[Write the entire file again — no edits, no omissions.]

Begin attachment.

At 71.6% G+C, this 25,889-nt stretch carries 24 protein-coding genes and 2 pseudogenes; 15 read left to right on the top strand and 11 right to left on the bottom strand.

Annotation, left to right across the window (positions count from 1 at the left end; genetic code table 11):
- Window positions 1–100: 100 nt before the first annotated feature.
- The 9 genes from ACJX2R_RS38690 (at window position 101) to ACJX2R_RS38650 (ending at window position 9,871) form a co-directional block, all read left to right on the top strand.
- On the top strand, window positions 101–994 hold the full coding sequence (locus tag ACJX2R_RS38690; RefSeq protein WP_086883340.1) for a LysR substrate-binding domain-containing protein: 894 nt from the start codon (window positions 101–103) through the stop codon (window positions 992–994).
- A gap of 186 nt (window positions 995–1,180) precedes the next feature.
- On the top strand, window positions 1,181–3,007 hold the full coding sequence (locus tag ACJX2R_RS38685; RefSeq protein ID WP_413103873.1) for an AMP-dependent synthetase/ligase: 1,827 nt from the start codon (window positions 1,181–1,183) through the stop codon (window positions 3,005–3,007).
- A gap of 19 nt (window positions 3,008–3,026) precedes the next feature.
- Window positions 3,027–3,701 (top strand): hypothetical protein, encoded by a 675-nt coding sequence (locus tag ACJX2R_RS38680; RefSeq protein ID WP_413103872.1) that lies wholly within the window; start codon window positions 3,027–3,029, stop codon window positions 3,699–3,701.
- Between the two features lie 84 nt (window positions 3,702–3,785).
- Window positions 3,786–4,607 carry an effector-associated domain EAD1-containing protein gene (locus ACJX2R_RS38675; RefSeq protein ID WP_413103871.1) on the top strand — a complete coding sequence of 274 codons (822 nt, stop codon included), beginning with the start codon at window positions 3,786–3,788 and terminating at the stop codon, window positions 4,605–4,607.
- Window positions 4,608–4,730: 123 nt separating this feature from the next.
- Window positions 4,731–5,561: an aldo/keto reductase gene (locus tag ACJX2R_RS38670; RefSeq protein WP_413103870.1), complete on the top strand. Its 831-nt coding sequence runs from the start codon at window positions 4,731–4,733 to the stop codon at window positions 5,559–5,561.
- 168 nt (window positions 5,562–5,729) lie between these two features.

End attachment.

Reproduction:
At 71.6% G+C, this 25,889-nt stretch carries 24 protein-coding genes and 2 pseudogenes; 15 read left to right on the top strand and 11 right to left on the bottom strand.

Annotation, left to right across the window (positions count from 1 at the left end; genetic code table 11):
- Window positions 1–100: 100 nt before the first annotated feature.
- The 9 genes from ACJX2R_RS38690 (at window position 101) to ACJX2R_RS38650 (ending at window position 9,871) form a co-directional block, all read left to right on the top strand.
- On the top strand, window positions 101–994 hold the full coding sequence (locus tag ACJX2R_RS38690; RefSeq protein WP_086883340.1) for a LysR substrate-binding domain-containing protein: 894 nt from the start codon (window positions 101–103) through the stop codon (window positions 992–994).
- A gap of 186 nt (window positions 995–1,180) precedes the next feature.
- On the top strand, window positions 1,181–3,007 hold the full coding sequence (locus tag ACJX2R_RS38685; RefSeq protein ID WP_413103873.1) for an AMP-dependent synthetase/ligase: 1,827 nt from the start codon (window positions 1,181–1,183) through the stop codon (window positions 3,005–3,007).
- A gap of 19 nt (window positions 3,008–3,026) precedes the next feature.
- Window positions 3,027–3,701 (top strand): hypothetical protein, encoded by a 675-nt coding sequence (locus tag ACJX2R_RS38680; RefSeq protein ID WP_413103872.1) that lies wholly within the window; start codon window positions 3,027–3,029, stop codon window positions 3,699–3,701.
- Between the two features lie 84 nt (window positions 3,702–3,785).
- Window positions 3,786–4,607 carry an effector-associated domain EAD1-containing protein gene (locus ACJX2R_RS38675; RefSeq protein ID WP_413103871.1) on the top strand — a complete coding sequence of 274 codons (822 nt, stop codon included), beginning with the start codon at window positions 3,786–3,788 and terminating at the stop codon, window positions 4,605–4,607.
- Window positions 4,608–4,730: 123 nt separating this feature from the next.
- Window positions 4,731–5,561: an aldo/keto reductase gene (locus tag ACJX2R_RS38670; RefSeq protein WP_413103870.1), complete on the top strand. Its 831-nt coding sequence runs from the start codon at window positions 4,731–4,733 to the stop codon at window positions 5,559–5,561.
- 168 nt (window positions 5,562–5,729) lie between these two features.